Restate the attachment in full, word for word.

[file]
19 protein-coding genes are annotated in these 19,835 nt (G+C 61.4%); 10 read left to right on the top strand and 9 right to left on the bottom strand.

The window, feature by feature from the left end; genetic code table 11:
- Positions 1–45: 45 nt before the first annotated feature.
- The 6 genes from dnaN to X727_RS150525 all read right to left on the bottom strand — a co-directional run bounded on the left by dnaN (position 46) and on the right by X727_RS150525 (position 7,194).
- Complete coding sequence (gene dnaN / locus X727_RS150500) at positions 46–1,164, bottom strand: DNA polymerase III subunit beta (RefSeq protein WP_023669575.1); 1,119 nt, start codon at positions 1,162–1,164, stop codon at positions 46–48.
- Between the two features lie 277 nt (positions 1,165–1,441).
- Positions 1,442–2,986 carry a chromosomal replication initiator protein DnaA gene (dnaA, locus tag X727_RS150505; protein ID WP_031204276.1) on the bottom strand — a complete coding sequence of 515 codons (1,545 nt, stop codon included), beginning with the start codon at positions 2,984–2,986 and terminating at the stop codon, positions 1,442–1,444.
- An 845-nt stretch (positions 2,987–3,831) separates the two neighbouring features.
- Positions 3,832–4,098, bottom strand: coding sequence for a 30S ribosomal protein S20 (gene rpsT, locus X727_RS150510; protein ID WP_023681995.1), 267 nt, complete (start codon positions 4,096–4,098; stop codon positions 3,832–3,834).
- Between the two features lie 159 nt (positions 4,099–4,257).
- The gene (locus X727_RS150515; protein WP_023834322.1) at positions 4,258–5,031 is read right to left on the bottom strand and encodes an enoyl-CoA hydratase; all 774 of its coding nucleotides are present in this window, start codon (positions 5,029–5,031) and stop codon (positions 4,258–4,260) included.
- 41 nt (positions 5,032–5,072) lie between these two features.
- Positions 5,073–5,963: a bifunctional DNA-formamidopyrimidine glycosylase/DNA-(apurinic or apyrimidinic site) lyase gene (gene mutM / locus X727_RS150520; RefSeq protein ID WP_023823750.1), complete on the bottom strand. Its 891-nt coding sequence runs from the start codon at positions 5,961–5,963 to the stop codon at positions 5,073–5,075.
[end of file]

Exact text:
19 protein-coding genes are annotated in these 19,835 nt (G+C 61.4%); 10 read left to right on the top strand and 9 right to left on the bottom strand.

The window, feature by feature from the left end; genetic code table 11:
- Positions 1–45: 45 nt before the first annotated feature.
- The 6 genes from dnaN to X727_RS150525 all read right to left on the bottom strand — a co-directional run bounded on the left by dnaN (position 46) and on the right by X727_RS150525 (position 7,194).
- Complete coding sequence (gene dnaN / locus X727_RS150500) at positions 46–1,164, bottom strand: DNA polymerase III subunit beta (RefSeq protein WP_023669575.1); 1,119 nt, start codon at positions 1,162–1,164, stop codon at positions 46–48.
- Between the two features lie 277 nt (positions 1,165–1,441).
- Positions 1,442–2,986 carry a chromosomal replication initiator protein DnaA gene (dnaA, locus tag X727_RS150505; protein ID WP_031204276.1) on the bottom strand — a complete coding sequence of 515 codons (1,545 nt, stop codon included), beginning with the start codon at positions 2,984–2,986 and terminating at the stop codon, positions 1,442–1,444.
- An 845-nt stretch (positions 2,987–3,831) separates the two neighbouring features.
- Positions 3,832–4,098, bottom strand: coding sequence for a 30S ribosomal protein S20 (gene rpsT, locus X727_RS150510; protein ID WP_023681995.1), 267 nt, complete (start codon positions 4,096–4,098; stop codon positions 3,832–3,834).
- Between the two features lie 159 nt (positions 4,099–4,257).
- The gene (locus X727_RS150515; protein WP_023834322.1) at positions 4,258–5,031 is read right to left on the bottom strand and encodes an enoyl-CoA hydratase; all 774 of its coding nucleotides are present in this window, start codon (positions 5,029–5,031) and stop codon (positions 4,258–4,260) included.
- 41 nt (positions 5,032–5,072) lie between these two features.
- Positions 5,073–5,963: a bifunctional DNA-formamidopyrimidine glycosylase/DNA-(apurinic or apyrimidinic site) lyase gene (gene mutM / locus X727_RS150520; RefSeq protein ID WP_023823750.1), complete on the bottom strand. Its 891-nt coding sequence runs from the start codon at positions 5,961–5,963 to the stop codon at positions 5,073–5,075.